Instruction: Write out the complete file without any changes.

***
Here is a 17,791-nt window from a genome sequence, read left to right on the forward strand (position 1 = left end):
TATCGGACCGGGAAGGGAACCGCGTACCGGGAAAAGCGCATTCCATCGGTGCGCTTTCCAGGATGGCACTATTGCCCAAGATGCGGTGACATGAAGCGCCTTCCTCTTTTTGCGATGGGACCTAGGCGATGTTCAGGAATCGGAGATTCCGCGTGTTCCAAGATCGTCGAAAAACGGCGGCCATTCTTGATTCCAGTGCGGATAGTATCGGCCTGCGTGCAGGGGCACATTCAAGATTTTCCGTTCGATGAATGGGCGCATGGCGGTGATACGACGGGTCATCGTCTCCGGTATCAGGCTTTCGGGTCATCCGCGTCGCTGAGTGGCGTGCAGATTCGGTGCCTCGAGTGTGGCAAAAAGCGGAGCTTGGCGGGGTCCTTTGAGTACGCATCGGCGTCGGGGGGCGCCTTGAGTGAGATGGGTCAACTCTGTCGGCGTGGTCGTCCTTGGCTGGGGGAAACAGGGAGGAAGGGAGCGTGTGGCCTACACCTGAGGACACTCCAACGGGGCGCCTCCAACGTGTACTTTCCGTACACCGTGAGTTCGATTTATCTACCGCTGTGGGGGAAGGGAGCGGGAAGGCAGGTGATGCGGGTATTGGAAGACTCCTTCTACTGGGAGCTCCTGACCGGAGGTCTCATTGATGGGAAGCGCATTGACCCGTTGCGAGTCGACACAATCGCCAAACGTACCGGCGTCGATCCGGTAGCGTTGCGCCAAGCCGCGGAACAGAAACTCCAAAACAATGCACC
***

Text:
Here is a 17,791-nt window from a genome sequence, read left to right on the forward strand (position 1 = left end):
TATCGGACCGGGAAGGGAACCGCGTACCGGGAAAAGCGCATTCCATCGGTGCGCTTTCCAGGATGGCACTATTGCCCAAGATGCGGTGACATGAAGCGCCTTCCTCTTTTTGCGATGGGACCTAGGCGATGTTCAGGAATCGGAGATTCCGCGTGTTCCAAGATCGTCGAAAAACGGCGGCCATTCTTGATTCCAGTGCGGATAGTATCGGCCTGCGTGCAGGGGCACATTCAAGATTTTCCGTTCGATGAATGGGCGCATGGCGGTGATACGACGGGTCATCGTCTCCGGTATCAGGCTTTCGGGTCATCCGCGTCGCTGAGTGGCGTGCAGATTCGGTGCCTCGAGTGTGGCAAAAAGCGGAGCTTGGCGGGGTCCTTTGAGTACGCATCGGCGTCGGGGGGCGCCTTGAGTGAGATGGGTCAACTCTGTCGGCGTGGTCGTCCTTGGCTGGGGGAAACAGGGAGGAAGGGAGCGTGTGGCCTACACCTGAGGACACTCCAACGGGGCGCCTCCAACGTGTACTTTCCGTACACCGTGAGTTCGATTTATCTACCGCTGTGGGGGAAGGGAGCGGGAAGGCAGGTGATGCGGGTATTGGAAGACTCCTTCTACTGGGAGCTCCTGACCGGAGGTCTCATTGATGGGAAGCGCATTGACCCGTTGCGAGTCGACACAATCGCCAAACGTACCGGCGTCGATCCGGTAGCGTTGCGCCAAGCCGCGGAACAGAAACTCCAAAACAATGCACC